Last Tuesday I got to work on my plane again and been so busy since I’m only now getting around to blogging about it.
The first thing we did was install the wire for the tail wheel. This involved first bending the tip of the wire into a 90 degree angle and ‘sanding’ the wire to rough it up a bit which allows the glue to stick better to hold the wire into place. Then needed to drill a hole into the button of the rudder for where the end of the wire (the part bent up at an angle) will slide into. This provides a sturdier fit into the rudder, since this wire steers the tail through the wheel/rudder connection.
The remaining part of the wire that goes along the bottom of the rudder needs to be recessed into the rudder itself so that it is flush. In order to accomplish this I first lined up the wire and traced two guide lines along the bottom. Using the guide lines I drilled tiny wholes along its length to carve out a groove. I then alternated between using a drill bit to run along its length a tiny file to sand out the inside. I alternated and repeated until upon one of my checks the wire sat down into the rudder to my satisfaction. Note that we used the plans to figure out how far back the wire needed to go and also need to ensure that not to much sticks out at the leading edge that would interfere with rudder movement.
Once that was done and glued into place we then cut a piece out of a fiberglass sheet such that it would wrap around about 2 inches on each side. I then brushed glue over the fiber glass, ensuring to role any air pockets out of the fiberglass over the wire and down the sides. Once this was done it was left to dry.
The fiberglass provides additional support / reinforcement to the tail wheel assembly.
Next I went back to working on the wing and installed the invasion stripes on the bottom of each wing panel, seen in the feature picture at the top. Placing covering over top of covering can lead to an excessive amount of air bubbles forming as air gets trapped between the two layers. In order to help mitigate this issue I used the Top Flite Woodpecker Perforating Tool:
I used white for my invasion stripes as based on Peters experience the white on orange provides a good contrast when up in the air. This allows you to more easily identify the top vs bottom of the wing, and thus aircraft, up in the sky. The first step was to measure 3″ wide strips and cut them to approximate lengths (leaving extra you can trim off later). You then use the cut strips as a template and perform the following actions:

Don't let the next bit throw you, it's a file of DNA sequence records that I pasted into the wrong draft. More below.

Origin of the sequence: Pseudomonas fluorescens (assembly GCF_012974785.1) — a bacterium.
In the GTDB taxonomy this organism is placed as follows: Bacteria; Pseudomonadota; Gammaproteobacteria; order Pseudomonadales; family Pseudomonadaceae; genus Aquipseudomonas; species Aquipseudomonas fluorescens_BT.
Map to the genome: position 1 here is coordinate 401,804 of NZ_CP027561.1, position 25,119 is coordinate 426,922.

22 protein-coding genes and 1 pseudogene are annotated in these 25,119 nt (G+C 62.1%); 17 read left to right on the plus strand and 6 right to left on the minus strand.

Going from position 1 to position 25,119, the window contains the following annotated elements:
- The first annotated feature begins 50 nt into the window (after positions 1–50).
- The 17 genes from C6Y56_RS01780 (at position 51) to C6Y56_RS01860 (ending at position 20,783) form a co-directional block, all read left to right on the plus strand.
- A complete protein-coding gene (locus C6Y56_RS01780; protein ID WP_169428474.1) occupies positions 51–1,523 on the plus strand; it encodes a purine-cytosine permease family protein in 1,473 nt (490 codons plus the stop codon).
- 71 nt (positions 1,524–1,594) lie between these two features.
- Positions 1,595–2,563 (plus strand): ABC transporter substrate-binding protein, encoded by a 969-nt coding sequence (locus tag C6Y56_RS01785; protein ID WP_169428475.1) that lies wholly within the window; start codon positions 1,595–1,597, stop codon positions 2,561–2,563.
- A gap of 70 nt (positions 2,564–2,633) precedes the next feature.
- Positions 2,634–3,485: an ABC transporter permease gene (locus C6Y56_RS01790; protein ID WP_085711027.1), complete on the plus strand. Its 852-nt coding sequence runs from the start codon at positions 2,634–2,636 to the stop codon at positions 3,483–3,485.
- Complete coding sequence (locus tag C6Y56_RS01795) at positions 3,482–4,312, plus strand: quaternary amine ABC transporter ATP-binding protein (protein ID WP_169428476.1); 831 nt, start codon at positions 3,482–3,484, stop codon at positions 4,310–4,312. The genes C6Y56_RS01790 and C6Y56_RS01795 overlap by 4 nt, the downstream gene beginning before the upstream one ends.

- Lay the strip along the tip of the wing to measure 3 inches in and make some marks along the edge
- Move the strip to where it will be placed and marks along the edge, between the two sets of marks is where the strip will be placed
- Run the wood pecker up along where the covering (invasion stripe) will be applied, ensuring you leave approximately a quarter inch edge inside of the markings. The tiny holes allow the air to escape.
- Then lay the covering in place and start by ironing down the centre of the strip (length wise) by moving the iron from the inside out (width wise).
- Work the iron from the inside out, ensuring to keep the iron flat, working your way to the leading edge and also to the trailing edge
- Trailing edge: ensure the strip is ironed firmly to the wing and then use a sharp knife (blade held at an angle) to cut off any excess along the trailing edge, using the edge as a guide
- Leading edge: use the iron to push the bubbles and wrinkles up and over the edge and ironed down to the other side
- Use the angle of the leading edge to trim the excess covering followed by ironing down a piece that wraps over
- I ensured the strip fully wrapped around the leading edge so the wind will not catch the covering and peel it back during flight
That concluded another few hours of work on my aircraft and I am looking forward to getting to work on it some more this week!